Illinois’ assault weapons ban challenged by two lawsuits — with others expected

Assault-style rifles now banned for sale in Illinois are displayed at a sporting goods store on Jan. 11 in Tinley Park.

Scott Olson/Getty

Lawsuits challenging Illinois’ new assault weapons ban are beginning to trickle in — including a complaint filed in southern Illinois on behalf of more than 800 individual gun owners that seeks a temporary restraining order on the newly enacted law. 

Separately, the Illinois State Rifle Association on Tuesday said it plans to file a federal lawsuit challenging the legislation “immediately.”

A suit filed Jan. 13 in Crawford County in southern Illinois marked the beginning of the legal battle to overturn the law Gov. J.B Pritzker last week called “one of the strongest assault weapons bans in the nation.” The goal for gun rights advocates is to get the measure overturned, although it’s unclear which lawsuit is mostly likely to gain traction as part of that effort.

Another complaint was filed Tuesday by former Republican Illinois attorney general candidate Tom DeVore in the Fourth Judicial Circuit Court on behalf of 866 plaintiffs, including Accuracy Firearms LLC. That suit claims the law violates the Illinois Constitution. Pritzker, Illinois House Speaker Emanuel “Chris” Welch, Illinois Senate President Don Harmon and Illinois Attorney General Kwame Raoul are listed as defendants.

An emergency hearing is scheduled for Wednesday morning on that suit’s call for a temporary restraining order to halt enforcement of the law. The hearing will be held in Effingham County, two counties east of Crawford County. 

Lawyer Tom DeVore (left) and Democratic Illinois Attorney General Kwame Raoul (right), whom DeVore unsuccessfully sought to oust last year.

Facebook; Anthony Vazquez/Sun-Times file

Pritzker last week signed the measure that immediately banned the sale of assault weapons in Illinois and capped the purchase of magazines at 10 rounds for long guns and 15 for handguns. It also made rapid-fire devices, known as “switches,” illegal because they turn firearms into fully automatic weapons. 

Gun rights advocates immediately declared they’d take the measure to court — and constitutional law scholars, Republicans and gun shop owners believe it will be struck down. 

“Quite simply, the Defendants are infringing upon the lawful right of the Plaintiffs to keep and bear arms,” the Effingham County suit says. 

The suit alleges the law infringes on the Illinois Constitution’s Article I, Section 2, which says, “No person shall be deprived of life, liberty or property without equal protections of the laws.” It also claims the law violates the due process clause — and other constitutional grounds about the process in which the measure was passed.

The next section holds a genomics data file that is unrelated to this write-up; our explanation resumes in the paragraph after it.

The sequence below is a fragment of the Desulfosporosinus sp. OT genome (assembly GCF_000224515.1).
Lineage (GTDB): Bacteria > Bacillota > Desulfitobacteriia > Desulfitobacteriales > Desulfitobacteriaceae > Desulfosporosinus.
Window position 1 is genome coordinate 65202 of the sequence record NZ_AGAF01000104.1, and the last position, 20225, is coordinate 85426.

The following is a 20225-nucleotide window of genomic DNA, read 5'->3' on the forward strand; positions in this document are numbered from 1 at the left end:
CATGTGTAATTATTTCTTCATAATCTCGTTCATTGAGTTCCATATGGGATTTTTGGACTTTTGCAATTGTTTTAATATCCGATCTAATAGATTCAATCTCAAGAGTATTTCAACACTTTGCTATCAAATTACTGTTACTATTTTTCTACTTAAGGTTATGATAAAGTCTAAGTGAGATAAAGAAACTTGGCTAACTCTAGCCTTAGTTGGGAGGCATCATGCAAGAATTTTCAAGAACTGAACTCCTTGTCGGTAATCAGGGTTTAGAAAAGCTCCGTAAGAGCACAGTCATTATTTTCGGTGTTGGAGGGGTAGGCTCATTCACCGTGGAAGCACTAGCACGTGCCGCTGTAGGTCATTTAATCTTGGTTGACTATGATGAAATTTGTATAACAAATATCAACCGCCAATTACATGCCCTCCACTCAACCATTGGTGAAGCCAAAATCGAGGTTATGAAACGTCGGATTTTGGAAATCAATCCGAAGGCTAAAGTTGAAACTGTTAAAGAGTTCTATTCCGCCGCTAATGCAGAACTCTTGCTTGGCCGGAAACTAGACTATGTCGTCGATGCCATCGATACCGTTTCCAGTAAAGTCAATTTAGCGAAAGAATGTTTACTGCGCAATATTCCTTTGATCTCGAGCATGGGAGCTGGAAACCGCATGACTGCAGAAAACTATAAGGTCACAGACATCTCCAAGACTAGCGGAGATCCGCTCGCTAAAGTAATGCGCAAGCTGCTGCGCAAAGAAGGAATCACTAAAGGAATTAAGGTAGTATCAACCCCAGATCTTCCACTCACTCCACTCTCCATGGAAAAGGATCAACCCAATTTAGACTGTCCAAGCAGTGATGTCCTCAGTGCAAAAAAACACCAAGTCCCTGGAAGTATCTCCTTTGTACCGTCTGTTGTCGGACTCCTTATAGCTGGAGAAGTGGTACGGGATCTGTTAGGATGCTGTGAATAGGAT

Legislators used a “shell bill,” to more quickly move the measure through the Legislature, a common Springfield tactic. The suit also claims the law was passed in violation of the three readings requirement, which stipulates that each bill must be read on three different days in both the House and Senate before it is passed

The suit seeks an injunction permanently enjoining the defendants or anyone under their direction or control from enforcing the law against the plaintiffs.

The first lawsuit challenging the law was filed by Crawford County residents Jeremy W. Langley, Timothy B. Jones and Matthew Wilson, with defendants listed as Illinois State Police Director Brendan Kelly and Crawford County State’s Attorney Cole Price Shaner. 

The suit claims the law’s provisions that require gun owners to register their assault weapons violates the Fifth and Fourteenth Amendments of the U.S. Constitution — and that the law violates the Second Amendment right to keep and bear arms, including for self-defense. 

It requests that the court stop gun owners from being required to register their weapons or otherwise disclose them to the Illinois State Police and halt authorities from taking any action against those who possess unregistered firearms. It also seeks to stop the defendants from enforcing the bans on high-capacity magazines and the sale of assault weapons. 

Gov. J.B. Pritzker signs the assault weapons ban at the state Capitol in Springfield last week.

Tina Sfondeles/Chicago Sun-Times file

The governor’s office on Tuesday said the administration is “confident” the law will survive challenges. 

“The Governor is confident the courts will uphold the constitutionality of the Protect Illinois Communities Act. This legislation was the result of hundreds of hours of collaboration and cooperation between legal experts, legislators, and advocates, and it makes Illinois a safer place for every resident,” Pritzker spokeswoman Jordan Abudayyeh said. 

“Despite political grandstanding from those more beholden to the gun lobby than to the safety of their constituents, this law is in effect and protecting Illinoisans from the constant fear of being gunned down in a place of worship, at a parade, or on a street corner.”

Pritzker has a bitter history with DeVore, a southern Illinois lawyer who rose to prominence waging legal battles against the governor’s COVID-19 mitigations. 

The clash has often become personal, with DeVore accusing the Democratic governor of “tyrannical behavior,” and Pritzker dubbing DeVore “a grifter who is taking money from parents who are being taken advantage of.”

DeVore ultimately won that suit, a challenge to Pritzker’s statewide school mask mandate. But most of the Bond County lawyer’s legal challenges to Pritzker’s policies have failed.

Contributing: Jon Seidel 

Feeds,News,Region: Chicago,City: Chicago

via Chicago Sun-Times – All

January 17, 2023 at 06:16PM

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